Being a NIT (Non-Instructional Time / Non-Contact) teacher can be hard work. On one hand you usually get to plan only a few units because you get to teach it over and over again with anywhere from 2-5 classes who are the same grade. Yes, there are some advantages to being a NIT teacher (as I was in my first year after graduating) but there are some downsides, too. The biggest is behaviour.
The odd thing about students and their behaviour choices is that you will get students who behave well for their classroom teacher and are a monster for you. Then there are the students who behave with you but are a monster for their classroom teacher. Is there any pattern? Not really – I found it random.
So what do you do when faced with students (especially in junior primary) who may hit, bite, spit, pinch, do somersaults, scream, run-around the classroom, not to mention not do as they are told? The best thing I did was create a seating arrangement system. This way I could minimise interactions with certain students and it made relief teachers smile as they knew where they should all sit. Now you are probably wondering how to manage several classes from one system which everyone can see. This is what I came up with.
You will need
* several pieces of A2 cardboard (I chose black as it made the names stand out more)
* different coloured paper for each class
First I typed up the numbers 1-30 onto a small rectangle template. I chose to print onto bright yellow as it really stood out!
These numbers were then glued in place down the left-side of each piece of cardboard.
Next I chose 6 different colours – each colour would represent a certain class/room number. I printed and glued blank rectangles along the top.
I did this a total of 5 times so that the chart could cater for up to 30 students.
The cardboard was then sent off to be laminated (in gloss). When it came back I cut out prickly Velcro and placed where the number and class room would intersect (in the middle). You could just run a piece of Velcro straight from top to bottom which would be a lot quicker.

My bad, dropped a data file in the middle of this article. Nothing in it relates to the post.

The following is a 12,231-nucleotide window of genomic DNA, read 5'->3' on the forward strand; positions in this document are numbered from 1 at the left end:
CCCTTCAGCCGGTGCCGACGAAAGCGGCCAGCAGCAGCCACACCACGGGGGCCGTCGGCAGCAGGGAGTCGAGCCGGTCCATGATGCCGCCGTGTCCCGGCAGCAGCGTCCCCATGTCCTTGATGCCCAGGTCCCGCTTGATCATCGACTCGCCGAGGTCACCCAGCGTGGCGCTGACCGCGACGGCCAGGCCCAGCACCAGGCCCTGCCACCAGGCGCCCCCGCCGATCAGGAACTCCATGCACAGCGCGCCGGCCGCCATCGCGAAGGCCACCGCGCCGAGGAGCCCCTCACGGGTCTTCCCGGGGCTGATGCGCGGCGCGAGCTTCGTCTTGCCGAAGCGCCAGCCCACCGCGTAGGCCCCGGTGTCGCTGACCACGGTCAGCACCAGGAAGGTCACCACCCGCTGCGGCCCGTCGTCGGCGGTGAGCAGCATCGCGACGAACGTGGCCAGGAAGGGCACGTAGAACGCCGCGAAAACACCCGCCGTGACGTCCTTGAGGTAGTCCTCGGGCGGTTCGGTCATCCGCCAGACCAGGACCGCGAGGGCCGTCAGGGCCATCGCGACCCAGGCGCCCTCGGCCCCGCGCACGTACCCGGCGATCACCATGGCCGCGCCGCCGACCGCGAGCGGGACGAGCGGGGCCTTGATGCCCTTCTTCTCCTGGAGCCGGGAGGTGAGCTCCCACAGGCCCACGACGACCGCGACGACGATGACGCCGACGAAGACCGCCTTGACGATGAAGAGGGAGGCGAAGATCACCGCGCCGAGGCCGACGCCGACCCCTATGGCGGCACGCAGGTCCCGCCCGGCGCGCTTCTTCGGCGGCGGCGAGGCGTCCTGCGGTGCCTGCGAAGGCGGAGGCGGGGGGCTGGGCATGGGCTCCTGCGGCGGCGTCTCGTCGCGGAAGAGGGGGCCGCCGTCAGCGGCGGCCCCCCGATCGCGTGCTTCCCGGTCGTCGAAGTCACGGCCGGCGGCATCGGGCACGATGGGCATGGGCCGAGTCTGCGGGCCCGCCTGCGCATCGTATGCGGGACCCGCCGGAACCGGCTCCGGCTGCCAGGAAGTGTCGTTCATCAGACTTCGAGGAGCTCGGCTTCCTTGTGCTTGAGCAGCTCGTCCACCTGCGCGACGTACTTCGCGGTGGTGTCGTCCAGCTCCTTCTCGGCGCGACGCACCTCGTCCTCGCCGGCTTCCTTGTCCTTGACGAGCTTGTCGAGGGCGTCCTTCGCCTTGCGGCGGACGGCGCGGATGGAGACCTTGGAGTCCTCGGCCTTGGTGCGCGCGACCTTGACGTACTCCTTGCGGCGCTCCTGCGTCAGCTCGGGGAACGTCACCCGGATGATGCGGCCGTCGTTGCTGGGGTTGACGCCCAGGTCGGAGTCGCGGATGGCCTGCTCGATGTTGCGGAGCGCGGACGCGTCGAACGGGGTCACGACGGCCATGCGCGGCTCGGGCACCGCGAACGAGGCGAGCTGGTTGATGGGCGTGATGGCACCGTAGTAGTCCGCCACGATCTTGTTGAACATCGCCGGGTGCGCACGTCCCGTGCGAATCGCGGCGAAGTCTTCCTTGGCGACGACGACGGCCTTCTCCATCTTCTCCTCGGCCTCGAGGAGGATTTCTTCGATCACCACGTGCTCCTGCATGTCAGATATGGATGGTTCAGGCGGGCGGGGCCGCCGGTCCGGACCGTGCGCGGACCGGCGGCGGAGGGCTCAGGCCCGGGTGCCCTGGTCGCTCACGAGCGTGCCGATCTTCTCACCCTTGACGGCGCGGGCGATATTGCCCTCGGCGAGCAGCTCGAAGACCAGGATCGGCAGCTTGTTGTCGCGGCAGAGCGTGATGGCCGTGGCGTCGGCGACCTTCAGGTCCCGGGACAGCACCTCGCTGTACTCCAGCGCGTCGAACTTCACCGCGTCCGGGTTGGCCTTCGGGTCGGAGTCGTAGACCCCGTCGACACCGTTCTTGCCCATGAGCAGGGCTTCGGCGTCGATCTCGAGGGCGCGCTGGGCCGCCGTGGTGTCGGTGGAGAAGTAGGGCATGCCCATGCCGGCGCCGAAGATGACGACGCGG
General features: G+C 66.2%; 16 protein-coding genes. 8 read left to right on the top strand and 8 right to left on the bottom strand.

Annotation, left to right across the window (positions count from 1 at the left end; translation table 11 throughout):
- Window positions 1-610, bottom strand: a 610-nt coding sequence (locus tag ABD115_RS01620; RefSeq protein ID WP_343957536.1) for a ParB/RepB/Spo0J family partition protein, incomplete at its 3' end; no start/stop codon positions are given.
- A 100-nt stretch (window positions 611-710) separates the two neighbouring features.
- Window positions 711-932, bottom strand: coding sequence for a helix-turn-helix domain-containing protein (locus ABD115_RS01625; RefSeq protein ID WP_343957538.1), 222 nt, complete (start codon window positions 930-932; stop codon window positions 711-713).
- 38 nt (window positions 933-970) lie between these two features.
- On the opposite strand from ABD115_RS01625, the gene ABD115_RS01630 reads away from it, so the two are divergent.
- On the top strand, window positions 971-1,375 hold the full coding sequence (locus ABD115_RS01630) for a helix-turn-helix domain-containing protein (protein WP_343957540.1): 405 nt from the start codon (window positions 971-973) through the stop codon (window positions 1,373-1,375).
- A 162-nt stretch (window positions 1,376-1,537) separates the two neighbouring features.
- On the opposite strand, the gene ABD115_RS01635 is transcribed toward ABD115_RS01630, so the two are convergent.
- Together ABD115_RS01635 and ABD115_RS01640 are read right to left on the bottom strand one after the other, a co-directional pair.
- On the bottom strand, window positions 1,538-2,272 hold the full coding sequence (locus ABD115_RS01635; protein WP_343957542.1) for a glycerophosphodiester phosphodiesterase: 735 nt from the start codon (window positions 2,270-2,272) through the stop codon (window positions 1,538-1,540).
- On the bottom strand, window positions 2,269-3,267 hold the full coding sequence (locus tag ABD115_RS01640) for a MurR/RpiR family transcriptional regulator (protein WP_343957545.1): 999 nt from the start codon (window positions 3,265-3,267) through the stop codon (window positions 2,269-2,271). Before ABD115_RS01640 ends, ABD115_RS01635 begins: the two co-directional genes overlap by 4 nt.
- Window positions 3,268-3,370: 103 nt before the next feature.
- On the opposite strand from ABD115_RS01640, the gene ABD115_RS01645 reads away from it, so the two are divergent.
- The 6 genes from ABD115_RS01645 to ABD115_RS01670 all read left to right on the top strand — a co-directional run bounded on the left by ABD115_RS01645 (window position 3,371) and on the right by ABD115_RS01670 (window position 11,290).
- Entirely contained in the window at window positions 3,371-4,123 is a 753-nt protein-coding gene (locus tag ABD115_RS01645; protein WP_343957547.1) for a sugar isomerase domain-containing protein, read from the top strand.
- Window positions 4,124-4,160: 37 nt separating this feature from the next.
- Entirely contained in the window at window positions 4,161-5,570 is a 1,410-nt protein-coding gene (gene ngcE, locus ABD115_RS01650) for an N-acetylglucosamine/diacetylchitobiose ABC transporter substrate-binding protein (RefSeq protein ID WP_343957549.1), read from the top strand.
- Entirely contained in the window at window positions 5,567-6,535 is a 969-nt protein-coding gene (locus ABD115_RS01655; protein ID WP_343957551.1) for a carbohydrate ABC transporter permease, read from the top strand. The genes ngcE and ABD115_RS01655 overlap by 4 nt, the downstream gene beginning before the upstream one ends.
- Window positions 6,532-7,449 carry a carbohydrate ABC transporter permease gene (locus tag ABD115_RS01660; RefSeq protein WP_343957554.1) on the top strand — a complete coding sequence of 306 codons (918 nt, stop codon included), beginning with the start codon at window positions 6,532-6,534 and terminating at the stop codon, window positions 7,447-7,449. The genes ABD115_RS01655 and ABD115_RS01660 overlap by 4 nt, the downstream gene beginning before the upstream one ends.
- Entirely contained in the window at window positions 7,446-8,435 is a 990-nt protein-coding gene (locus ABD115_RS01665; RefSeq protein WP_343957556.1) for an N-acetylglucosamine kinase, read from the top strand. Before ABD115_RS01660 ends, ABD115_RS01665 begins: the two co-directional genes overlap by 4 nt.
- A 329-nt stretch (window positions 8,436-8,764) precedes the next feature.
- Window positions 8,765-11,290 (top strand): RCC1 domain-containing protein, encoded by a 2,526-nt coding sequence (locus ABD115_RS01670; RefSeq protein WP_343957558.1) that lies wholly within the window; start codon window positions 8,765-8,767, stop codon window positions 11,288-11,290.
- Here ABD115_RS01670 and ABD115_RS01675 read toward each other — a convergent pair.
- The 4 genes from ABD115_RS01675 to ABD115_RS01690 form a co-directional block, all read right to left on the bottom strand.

Next, and this was the worst step, I typed the names for each student onto the same rectangle templates and printed onto specific colours that would match their room number at the top. Each one was laminated and then had fluffy Velcro attached. Any students who left I did keep their card and just put a white sticker over it to put any new student’s name on.
These then had several pieces of large strips of Velcro attached to the back and were placed up high on a board that could only be reached by
standing on a chair using a ladder. This way no student could move their name to suit.
|I used drawers similar to this
but mine had fixed handle.
This would work, too.
Each seat space had a mini-drawer also numbered; I got mine from Bunnings for about A$8 each. It had a set of coloured pencils, an eraser, a lead pencil, scissors, and a sharpener (rulers didn’t fit so had to be placed in another container – all numbered with markers). Each piece in the draw was labelled with a marker with the box number. These drawers were placed out at the beginning of the day and put away in the stand at the end of the day – by whichever class I had.
What I liked about this method was that if a student made a mess of their box, or there was missing pieces, they would know who sat their last. Peer pressure meant I lost very few items of stationary that year!
As a side note the tables were set up in rows of 3 horizontal in the class – which worked ever so well considering that meant 6 kids per row and each seating display had 6 kids. This was to help minimise behaviour as well and have all students facing the front to see the board.